The Abnormality of Sin

Sin is a disease, for it is neither essential to manhood nor an integral part of human nature as God created it. Man was never more fully and truly man than he was before he fell. He who is specially called "the Son of man" (Matt. 8:20) "did no sin, neither was guile found in his mouth" (1 Pet. 2:22), yet He was perfectly man. Sin is abnormal, a sort of cancerous growth that should not be in the soul. Sin is disturbing to manhood: sin unmans a man. Sin is sadly destructive to man; it takes the crown from his head, the light from his mind, and the joy from his heart. We may name many grievous diseases that are destroyers of our race, but the greatest of these is sin. Sin, indeed, is the fatal egg from which all other sicknesses have been hatched. It is the fountain and source of all mortal maladies.

The Disorder of Sin

Sin is a disease because it puts the whole system of the man out of order. It places the lower faculties in the higher place, for it makes the body master over the soul. The man should ride the horse, but in the sinner the horse rides the man. The mind should keep the animal instincts and propensities in check, but in many men the animal crushes the mental and the spiritual. For instance, how many live as if eating and drinking were the chief objects of existence; they live to eat, instead of eating to live! The faculties are thrown out of gear by sin, so that they act fitfully and irregularly; you cannot depend on any one of them to keep its place. The equilibrium of the life forces is grievously disturbed. Even as a sickness of the body is called a disorder, so sin is the disorder of the soul. Human nature is out of joint and out of health, and man is no longer man. He is dead through sin (Eph. 2:1), even as he was warned of old, "In the day that thou eatest thereof thou shalt surely die" (Gen. 2:17). Man is marred, bruised, sick, paralyzed, polluted, and rotten with disease, just in proportion as sin has shown its true character.

The Undermining Nature of Sin

Sin, like disease, weakens man. The moral energy is so broken down in some people that it scarcely exists. The conscience labors under a fatal disease and is gradually ruined by a decline. The understanding has been lamed by evil, and the will is rendered feeble for good, though forcible for evil. The principle of integrity, the resolve of virtue--in which a man's true strength really lies--is sapped and undermined by wrongdoing. Sin is like a secret bleeding that robs the vital parts of their essential nourishment. How near to death in some people is even the power to discern between good and evil! The apostle tells us that "when we were yet without strength, in due time Christ died for the ungodly" (Rom. 5:6). This being without strength is the direct result of the sickness of sin, which has weakened our whole manhood.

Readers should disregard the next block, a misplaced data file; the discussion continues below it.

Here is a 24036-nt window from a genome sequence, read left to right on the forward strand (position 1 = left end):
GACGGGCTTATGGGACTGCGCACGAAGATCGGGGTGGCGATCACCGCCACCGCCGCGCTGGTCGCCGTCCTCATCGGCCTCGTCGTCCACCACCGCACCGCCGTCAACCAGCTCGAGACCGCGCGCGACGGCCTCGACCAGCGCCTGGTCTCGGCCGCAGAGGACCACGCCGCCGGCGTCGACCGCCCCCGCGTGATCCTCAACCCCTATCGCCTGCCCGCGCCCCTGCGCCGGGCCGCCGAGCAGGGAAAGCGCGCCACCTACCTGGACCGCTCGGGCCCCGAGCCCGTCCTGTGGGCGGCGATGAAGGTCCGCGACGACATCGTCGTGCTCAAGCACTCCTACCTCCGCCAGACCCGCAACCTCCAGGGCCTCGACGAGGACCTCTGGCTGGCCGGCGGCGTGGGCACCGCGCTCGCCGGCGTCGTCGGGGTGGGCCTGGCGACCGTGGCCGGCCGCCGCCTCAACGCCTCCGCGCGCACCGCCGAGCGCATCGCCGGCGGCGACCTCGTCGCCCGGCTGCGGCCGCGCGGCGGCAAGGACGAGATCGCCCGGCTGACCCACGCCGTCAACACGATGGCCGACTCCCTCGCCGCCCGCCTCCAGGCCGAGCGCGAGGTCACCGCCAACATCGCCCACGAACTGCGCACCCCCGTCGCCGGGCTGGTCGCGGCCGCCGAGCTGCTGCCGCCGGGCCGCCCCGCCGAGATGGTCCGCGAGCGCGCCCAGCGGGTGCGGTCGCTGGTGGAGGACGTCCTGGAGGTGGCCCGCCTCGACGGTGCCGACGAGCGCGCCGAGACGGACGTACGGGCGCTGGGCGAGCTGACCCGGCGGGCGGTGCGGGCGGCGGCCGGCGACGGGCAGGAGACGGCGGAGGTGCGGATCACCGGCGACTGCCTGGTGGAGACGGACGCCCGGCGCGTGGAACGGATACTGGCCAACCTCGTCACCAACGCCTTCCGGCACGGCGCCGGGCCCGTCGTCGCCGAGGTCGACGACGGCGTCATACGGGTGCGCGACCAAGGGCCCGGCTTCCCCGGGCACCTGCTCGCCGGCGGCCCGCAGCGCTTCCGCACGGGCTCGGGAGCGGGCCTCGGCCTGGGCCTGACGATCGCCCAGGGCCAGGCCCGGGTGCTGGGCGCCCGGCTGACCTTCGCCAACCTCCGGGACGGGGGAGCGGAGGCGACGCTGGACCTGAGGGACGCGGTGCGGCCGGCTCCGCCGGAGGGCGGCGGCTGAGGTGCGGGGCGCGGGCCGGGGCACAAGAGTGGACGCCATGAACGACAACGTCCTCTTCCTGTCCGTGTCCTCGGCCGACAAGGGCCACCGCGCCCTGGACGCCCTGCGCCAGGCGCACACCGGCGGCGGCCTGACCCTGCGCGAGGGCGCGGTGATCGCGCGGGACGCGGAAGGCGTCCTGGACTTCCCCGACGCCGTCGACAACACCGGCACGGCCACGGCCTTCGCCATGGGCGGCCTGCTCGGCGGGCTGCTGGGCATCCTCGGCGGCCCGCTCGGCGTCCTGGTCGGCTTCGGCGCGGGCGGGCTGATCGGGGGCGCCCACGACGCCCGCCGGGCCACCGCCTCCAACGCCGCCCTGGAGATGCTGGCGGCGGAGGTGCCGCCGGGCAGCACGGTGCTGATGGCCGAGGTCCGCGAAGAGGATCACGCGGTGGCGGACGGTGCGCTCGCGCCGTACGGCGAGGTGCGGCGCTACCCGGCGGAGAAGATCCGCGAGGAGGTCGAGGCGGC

The Numbing Nature of Sin

Sin is a disease that in some cases causes extreme pain and anguish, but in other cases deadens sensibility. It frequently happens that the more sinful a man is, the less he is conscious of it. It was remarked of a certain notorious criminal that many thought him innocent because when he was charged with murder, he did not betray the least emotion. In that wretched self-possession there was, to my mind, presumptive proof of his great familiarity with crime. If an innocent person is charged with a great offense, the mere charge horrifies him. It is only by weighing all the circumstances and distinguishing between sin and shame that he recovers himself. It is he who can do the deed of shame that does not blush when he is charged with it. The deeper a man goes into sin, the less he concedes that it is sin. Like a man who takes drugs, he acquires the power to take larger and larger doses, until that which would kill a hundred other men has only a slight effect on him. A man who readily lies is scarcely conscious of the moral degradation involved in being a liar, though he may think it shameful to be called one. It is one of the worst points of this disease of sin that it stupefies the understanding and causes a paralysis of the conscience. By and by, sin is sure to cause pain, like other diseases that flesh is heir to; and when awakening comes, what a start it gives! Conscience one day will awake and fill the guilty soul with alarm and distress, if not in this world, yet certainly in the next. Then the sinner will see what an awful thing it is to offend against the law of the Lord.